"Yes, there are areas where Joe and I absolutely disagree. But that's OK because that's America. Because whatever our differences, we respect one another as human beings, each of us searching for justice and for purpose," Kasich told the virtual convention Monday night. "We can all see what's going on in our country today and all the questions that are facing us, and no one person or party has all the answers. But what we do know is that we can do better than what we've been seeing today, for sure. And I know that Joe Biden, with his experience and his wisdom and his decency, can bring us together to help us find that better way."
His talk was not helped by having him deliver his remarks at a rural intersection, "at a crossroads," which was hokey, but it aimed at precisely the big tent vision Biden needs to win and to govern. I half expected a choir to follow Kasich and the other Republicans explaining why they were backing Biden singing that horrible modern song "All Are Welcome."
Former First Lady Michelle Obama echoed the pitch for the center. "I know Joe. He is a profoundly decent man, guided by faith," Obama said. "He was a terrific vice president. He knows what it takes to rescue an economy, beat back a pandemic and lead our country. And he listens. He will tell the truth and trust science. He will make smart plans and manage a good team, and he will govern as someone who has lived a life that the rest of us can recognize."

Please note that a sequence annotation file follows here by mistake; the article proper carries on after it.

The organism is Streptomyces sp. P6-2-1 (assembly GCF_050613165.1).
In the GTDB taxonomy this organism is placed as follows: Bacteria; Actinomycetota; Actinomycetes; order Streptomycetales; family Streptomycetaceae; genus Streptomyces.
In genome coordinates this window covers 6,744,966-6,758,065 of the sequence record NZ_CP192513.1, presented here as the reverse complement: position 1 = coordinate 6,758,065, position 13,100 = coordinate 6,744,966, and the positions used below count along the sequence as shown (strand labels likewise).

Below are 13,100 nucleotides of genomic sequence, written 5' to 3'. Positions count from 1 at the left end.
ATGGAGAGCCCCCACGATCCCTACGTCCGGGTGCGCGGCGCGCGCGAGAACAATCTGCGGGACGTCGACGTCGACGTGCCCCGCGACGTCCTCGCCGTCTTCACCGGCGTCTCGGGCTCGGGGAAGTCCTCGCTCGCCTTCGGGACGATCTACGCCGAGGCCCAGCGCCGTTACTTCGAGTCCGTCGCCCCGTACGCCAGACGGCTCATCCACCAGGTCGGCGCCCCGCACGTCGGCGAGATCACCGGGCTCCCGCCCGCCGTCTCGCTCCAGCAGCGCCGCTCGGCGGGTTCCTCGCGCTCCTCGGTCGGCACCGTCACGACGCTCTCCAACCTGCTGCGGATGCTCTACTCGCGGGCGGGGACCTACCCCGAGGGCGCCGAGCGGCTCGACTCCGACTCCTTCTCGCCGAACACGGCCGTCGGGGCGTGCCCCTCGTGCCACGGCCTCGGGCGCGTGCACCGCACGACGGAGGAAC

As the night progressed, an old journalistic maxim came to mind: Show, don't tell. This virtual convention was a kind of metaphor for what the nation is going through. It was not the same, but the Democratic National Committee managed to make it work. There is an energy in a packed hall that can't be replicated, and it was missing. On the other hand, there were far more cameos with average people talking about their political views than you would have seen if a typical, in-person convention had been held. The message was getting through despite the changed circumstance.
And you had to love the stacked wood behind Sen. Bernie Sanders when he spoke from his home in Vermont. Sanders' "This is not normal!" theme would have been a crowd pleaser, and I missed seeing an entire arena stand and applaud, although the applause from several households was projected on the screen, and that was a nice touch. It was a strong speech nonetheless and had more warmth and obvious sincerity than his endorsement of Hillary Clinton four years ago.
I watched the whole thing, and most of my political junkie friends did, too. It will be interesting to see what the ratings were and how many quotes make their way onto the news in the days ahead. The bottom line from the first night? It was strangely reassuring to see the Biden team pull this off. There were no technical glitches. There were no thematic glitches. For all the altered circumstances, they seemed to be accomplishing what you expect a convention to accomplish. They delivered the message they wanted to deliver, and in its "big tent" quality, it was the right message.
[Michael Sean Winters covers the nexus of religion and politics for NCR.]